The second oldest park in Columbus is named for Friedrich Schiller, a towering 18th-century German poet and playwright. A towering park statue of old Schiller looking overheated and overdressed in his stockings, cape, overcoat and severe expression bears a dedication date of July 4, 1891 — it’s just one attraction to this sprawling and beautifully landscaped something-for-everyone outdoor space.
Other draws include tennis courts; a little kiddie playground; flying Frisbees and trotting dogs; a fairy tale-like wooden bridge spanning a duck and geese-stocked pond; and plenty of shade trees and picnic tables where you can get your al fresco chow-party on.
My favorite blanket space is near the stage where Actors’ Theatre does its free Shakespeare in the Park thing. That’s where I’ll be when “If music be the food of love, play on” begins the appropriately feasting and drinking-heavy (though far be it for me to suggest that wine bottles are blithely tolerated during plays) comedy “Twelfth Night,” which runs throughout July.
Alive’s readers’ poll champion for best sandwiches is a local institution. It’s also a smartly curated market selling food-friendly wines, crackers, olives, excellent cheeses, chocolates and so on.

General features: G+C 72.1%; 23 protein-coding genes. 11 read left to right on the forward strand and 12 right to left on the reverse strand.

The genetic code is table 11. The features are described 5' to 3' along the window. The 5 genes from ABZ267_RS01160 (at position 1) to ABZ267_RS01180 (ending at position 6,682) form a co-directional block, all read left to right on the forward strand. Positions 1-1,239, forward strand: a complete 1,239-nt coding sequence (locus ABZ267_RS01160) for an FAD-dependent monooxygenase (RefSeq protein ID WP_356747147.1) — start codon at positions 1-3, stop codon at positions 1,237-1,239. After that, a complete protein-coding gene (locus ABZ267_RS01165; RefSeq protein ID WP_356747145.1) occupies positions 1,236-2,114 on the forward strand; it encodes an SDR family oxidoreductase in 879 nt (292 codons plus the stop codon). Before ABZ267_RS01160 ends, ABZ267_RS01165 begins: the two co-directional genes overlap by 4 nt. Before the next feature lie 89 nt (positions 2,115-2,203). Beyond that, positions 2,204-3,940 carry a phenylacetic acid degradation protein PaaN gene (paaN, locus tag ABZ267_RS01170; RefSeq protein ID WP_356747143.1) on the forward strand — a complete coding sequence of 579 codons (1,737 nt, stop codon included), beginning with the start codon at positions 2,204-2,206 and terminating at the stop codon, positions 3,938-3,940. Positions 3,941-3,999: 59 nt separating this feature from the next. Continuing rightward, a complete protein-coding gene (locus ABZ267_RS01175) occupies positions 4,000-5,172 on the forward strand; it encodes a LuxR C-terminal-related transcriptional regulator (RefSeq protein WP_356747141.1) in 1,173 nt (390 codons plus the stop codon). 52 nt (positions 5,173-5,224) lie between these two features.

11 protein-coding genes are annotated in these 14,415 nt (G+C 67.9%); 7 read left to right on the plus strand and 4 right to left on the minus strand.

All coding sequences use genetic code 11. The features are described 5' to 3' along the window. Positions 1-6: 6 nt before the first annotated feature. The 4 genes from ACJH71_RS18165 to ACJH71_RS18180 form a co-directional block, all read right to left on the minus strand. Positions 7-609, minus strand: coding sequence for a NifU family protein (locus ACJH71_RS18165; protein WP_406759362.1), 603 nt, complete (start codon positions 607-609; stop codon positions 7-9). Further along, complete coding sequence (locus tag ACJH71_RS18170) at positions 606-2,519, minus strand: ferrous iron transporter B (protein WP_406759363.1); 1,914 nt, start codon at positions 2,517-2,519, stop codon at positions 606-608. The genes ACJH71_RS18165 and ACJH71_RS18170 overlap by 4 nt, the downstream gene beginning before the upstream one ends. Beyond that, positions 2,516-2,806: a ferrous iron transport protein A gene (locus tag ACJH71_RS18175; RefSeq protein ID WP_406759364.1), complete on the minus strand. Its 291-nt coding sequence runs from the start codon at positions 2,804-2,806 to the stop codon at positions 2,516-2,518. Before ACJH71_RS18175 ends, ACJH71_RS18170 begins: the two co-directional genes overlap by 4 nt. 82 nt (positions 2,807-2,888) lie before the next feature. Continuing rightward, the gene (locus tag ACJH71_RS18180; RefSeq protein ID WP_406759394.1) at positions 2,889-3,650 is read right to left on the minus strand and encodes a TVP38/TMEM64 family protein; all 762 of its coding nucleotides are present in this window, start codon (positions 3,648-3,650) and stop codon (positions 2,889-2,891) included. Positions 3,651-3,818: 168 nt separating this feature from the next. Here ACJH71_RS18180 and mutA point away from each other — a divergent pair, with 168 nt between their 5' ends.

Naturally you’ve gotta score a famous Katzinger’s Reuben. Starring warm, juicy, lacy-sliced but boldly flavored corned beef on yeast-tangy grilled rye, it’s wonderfully rich and salty and maximizes its sweet and acidic accents. All sandwiches (like the terrific #12 with tender and moist, house-roasted turkey and rosemary-scented roast beef) come with access to barrels of fetch-your-own, killer whole dill and garlicky pickles.
Other picnicky musts are: fresh, creamy cole slaw; addictive redskin potato salad (with oil and vinegar, no mayo); homemade mini-knishes (garlicky mashed potato pastries — oily but irresistible); plus nutty and lovely little raspberry rugelach dessert pastries. Adventurous and/or literary types might symmetrically bite into Katzinger’s strong-tasting herring right when Twelfth Night’s outrageous Sir Toby Belch casts a plague on them.
Photos by Meghan Ralston